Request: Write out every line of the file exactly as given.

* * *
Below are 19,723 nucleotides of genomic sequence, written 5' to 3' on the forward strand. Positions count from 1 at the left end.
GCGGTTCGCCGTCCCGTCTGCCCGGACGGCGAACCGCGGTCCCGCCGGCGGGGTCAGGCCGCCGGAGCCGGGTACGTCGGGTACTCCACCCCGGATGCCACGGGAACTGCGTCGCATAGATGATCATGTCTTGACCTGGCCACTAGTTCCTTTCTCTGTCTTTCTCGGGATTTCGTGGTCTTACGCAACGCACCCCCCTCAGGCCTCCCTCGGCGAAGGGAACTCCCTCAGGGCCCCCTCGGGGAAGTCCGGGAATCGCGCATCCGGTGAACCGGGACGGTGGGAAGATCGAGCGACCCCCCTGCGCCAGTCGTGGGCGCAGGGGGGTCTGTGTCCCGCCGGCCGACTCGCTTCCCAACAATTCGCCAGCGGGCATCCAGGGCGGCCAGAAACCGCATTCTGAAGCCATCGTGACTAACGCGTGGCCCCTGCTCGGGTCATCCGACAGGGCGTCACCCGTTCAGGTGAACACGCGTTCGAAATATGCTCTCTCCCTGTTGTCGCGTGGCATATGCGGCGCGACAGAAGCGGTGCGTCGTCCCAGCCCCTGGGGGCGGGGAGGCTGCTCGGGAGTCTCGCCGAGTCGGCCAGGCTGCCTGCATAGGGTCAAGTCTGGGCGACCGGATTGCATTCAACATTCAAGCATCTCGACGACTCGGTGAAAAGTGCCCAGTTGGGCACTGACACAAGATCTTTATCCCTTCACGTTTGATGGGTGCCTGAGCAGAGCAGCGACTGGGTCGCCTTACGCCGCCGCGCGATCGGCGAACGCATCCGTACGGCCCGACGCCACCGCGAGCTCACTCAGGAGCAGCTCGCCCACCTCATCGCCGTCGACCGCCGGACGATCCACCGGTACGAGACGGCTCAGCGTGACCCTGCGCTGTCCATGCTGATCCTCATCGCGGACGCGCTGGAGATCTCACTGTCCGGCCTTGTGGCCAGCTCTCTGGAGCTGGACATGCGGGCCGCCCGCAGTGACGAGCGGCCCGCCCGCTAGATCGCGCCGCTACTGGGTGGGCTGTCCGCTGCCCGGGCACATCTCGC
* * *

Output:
Below are 19,723 nucleotides of genomic sequence, written 5' to 3' on the forward strand. Positions count from 1 at the left end.
GCGGTTCGCCGTCCCGTCTGCCCGGACGGCGAACCGCGGTCCCGCCGGCGGGGTCAGGCCGCCGGAGCCGGGTACGTCGGGTACTCCACCCCGGATGCCACGGGAACTGCGTCGCATAGATGATCATGTCTTGACCTGGCCACTAGTTCCTTTCTCTGTCTTTCTCGGGATTTCGTGGTCTTACGCAACGCACCCCCCTCAGGCCTCCCTCGGCGAAGGGAACTCCCTCAGGGCCCCCTCGGGGAAGTCCGGGAATCGCGCATCCGGTGAACCGGGACGGTGGGAAGATCGAGCGACCCCCCTGCGCCAGTCGTGGGCGCAGGGGGGTCTGTGTCCCGCCGGCCGACTCGCTTCCCAACAATTCGCCAGCGGGCATCCAGGGCGGCCAGAAACCGCATTCTGAAGCCATCGTGACTAACGCGTGGCCCCTGCTCGGGTCATCCGACAGGGCGTCACCCGTTCAGGTGAACACGCGTTCGAAATATGCTCTCTCCCTGTTGTCGCGTGGCATATGCGGCGCGACAGAAGCGGTGCGTCGTCCCAGCCCCTGGGGGCGGGGAGGCTGCTCGGGAGTCTCGCCGAGTCGGCCAGGCTGCCTGCATAGGGTCAAGTCTGGGCGACCGGATTGCATTCAACATTCAAGCATCTCGACGACTCGGTGAAAAGTGCCCAGTTGGGCACTGACACAAGATCTTTATCCCTTCACGTTTGATGGGTGCCTGAGCAGAGCAGCGACTGGGTCGCCTTACGCCGCCGCGCGATCGGCGAACGCATCCGTACGGCCCGACGCCACCGCGAGCTCACTCAGGAGCAGCTCGCCCACCTCATCGCCGTCGACCGCCGGACGATCCACCGGTACGAGACGGCTCAGCGTGACCCTGCGCTGTCCATGCTGATCCTCATCGCGGACGCGCTGGAGATCTCACTGTCCGGCCTTGTGGCCAGCTCTCTGGAGCTGGACATGCGGGCCGCCCGCAGTGACGAGCGGCCCGCCCGCTAGATCGCGCCGCTACTGGGTGGGCTGTCCGCTGCCCGGGCACATCTCGC